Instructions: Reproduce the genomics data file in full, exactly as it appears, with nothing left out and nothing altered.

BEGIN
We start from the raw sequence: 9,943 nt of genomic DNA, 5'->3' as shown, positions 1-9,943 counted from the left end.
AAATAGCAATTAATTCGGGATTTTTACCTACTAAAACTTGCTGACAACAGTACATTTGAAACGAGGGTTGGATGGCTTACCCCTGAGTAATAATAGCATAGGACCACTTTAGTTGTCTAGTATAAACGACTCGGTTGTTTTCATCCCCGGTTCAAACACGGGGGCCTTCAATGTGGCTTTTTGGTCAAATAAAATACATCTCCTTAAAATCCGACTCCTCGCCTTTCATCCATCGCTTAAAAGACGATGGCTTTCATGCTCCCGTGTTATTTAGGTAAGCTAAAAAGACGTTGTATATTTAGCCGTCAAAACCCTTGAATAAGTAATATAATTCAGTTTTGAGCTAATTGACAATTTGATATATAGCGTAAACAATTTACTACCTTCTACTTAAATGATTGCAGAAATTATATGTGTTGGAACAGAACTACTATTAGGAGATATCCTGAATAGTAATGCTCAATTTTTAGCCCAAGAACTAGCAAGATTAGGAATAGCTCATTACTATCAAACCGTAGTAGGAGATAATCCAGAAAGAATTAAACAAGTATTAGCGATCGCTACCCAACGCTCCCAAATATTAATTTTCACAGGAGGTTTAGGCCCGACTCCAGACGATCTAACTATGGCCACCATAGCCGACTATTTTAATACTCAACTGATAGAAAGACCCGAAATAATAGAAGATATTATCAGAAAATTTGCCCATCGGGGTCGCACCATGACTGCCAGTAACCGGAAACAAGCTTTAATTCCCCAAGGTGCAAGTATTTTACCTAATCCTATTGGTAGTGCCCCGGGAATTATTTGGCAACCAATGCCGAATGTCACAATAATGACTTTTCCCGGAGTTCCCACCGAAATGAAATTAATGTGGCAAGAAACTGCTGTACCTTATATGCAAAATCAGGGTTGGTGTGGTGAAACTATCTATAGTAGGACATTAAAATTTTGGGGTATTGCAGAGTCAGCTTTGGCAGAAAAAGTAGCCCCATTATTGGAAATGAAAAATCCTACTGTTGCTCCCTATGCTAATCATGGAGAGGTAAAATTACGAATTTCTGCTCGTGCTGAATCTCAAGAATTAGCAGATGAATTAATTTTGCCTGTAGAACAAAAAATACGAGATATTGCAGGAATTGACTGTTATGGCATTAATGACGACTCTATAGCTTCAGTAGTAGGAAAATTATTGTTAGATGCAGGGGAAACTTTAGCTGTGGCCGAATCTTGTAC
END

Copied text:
We start from the raw sequence: 9,943 nt of genomic DNA, 5'->3' as shown, positions 1-9,943 counted from the left end.
AAATAGCAATTAATTCGGGATTTTTACCTACTAAAACTTGCTGACAACAGTACATTTGAAACGAGGGTTGGATGGCTTACCCCTGAGTAATAATAGCATAGGACCACTTTAGTTGTCTAGTATAAACGACTCGGTTGTTTTCATCCCCGGTTCAAACACGGGGGCCTTCAATGTGGCTTTTTGGTCAAATAAAATACATCTCCTTAAAATCCGACTCCTCGCCTTTCATCCATCGCTTAAAAGACGATGGCTTTCATGCTCCCGTGTTATTTAGGTAAGCTAAAAAGACGTTGTATATTTAGCCGTCAAAACCCTTGAATAAGTAATATAATTCAGTTTTGAGCTAATTGACAATTTGATATATAGCGTAAACAATTTACTACCTTCTACTTAAATGATTGCAGAAATTATATGTGTTGGAACAGAACTACTATTAGGAGATATCCTGAATAGTAATGCTCAATTTTTAGCCCAAGAACTAGCAAGATTAGGAATAGCTCATTACTATCAAACCGTAGTAGGAGATAATCCAGAAAGAATTAAACAAGTATTAGCGATCGCTACCCAACGCTCCCAAATATTAATTTTCACAGGAGGTTTAGGCCCGACTCCAGACGATCTAACTATGGCCACCATAGCCGACTATTTTAATACTCAACTGATAGAAAGACCCGAAATAATAGAAGATATTATCAGAAAATTTGCCCATCGGGGTCGCACCATGACTGCCAGTAACCGGAAACAAGCTTTAATTCCCCAAGGTGCAAGTATTTTACCTAATCCTATTGGTAGTGCCCCGGGAATTATTTGGCAACCAATGCCGAATGTCACAATAATGACTTTTCCCGGAGTTCCCACCGAAATGAAATTAATGTGGCAAGAAACTGCTGTACCTTATATGCAAAATCAGGGTTGGTGTGGTGAAACTATCTATAGTAGGACATTAAAATTTTGGGGTATTGCAGAGTCAGCTTTGGCAGAAAAAGTAGCCCCATTATTGGAAATGAAAAATCCTACTGTTGCTCCCTATGCTAATCATGGAGAGGTAAAATTACGAATTTCTGCTCGTGCTGAATCTCAAGAATTAGCAGATGAATTAATTTTGCCTGTAGAACAAAAAATACGAGATATTGCAGGAATTGACTGTTATGGCATTAATGACGACTCTATAGCTTCAGTAGTAGGAAAATTATTGTTAGATGCAGGGGAAACTTTAGCTGTGGCCGAATCTTGTAC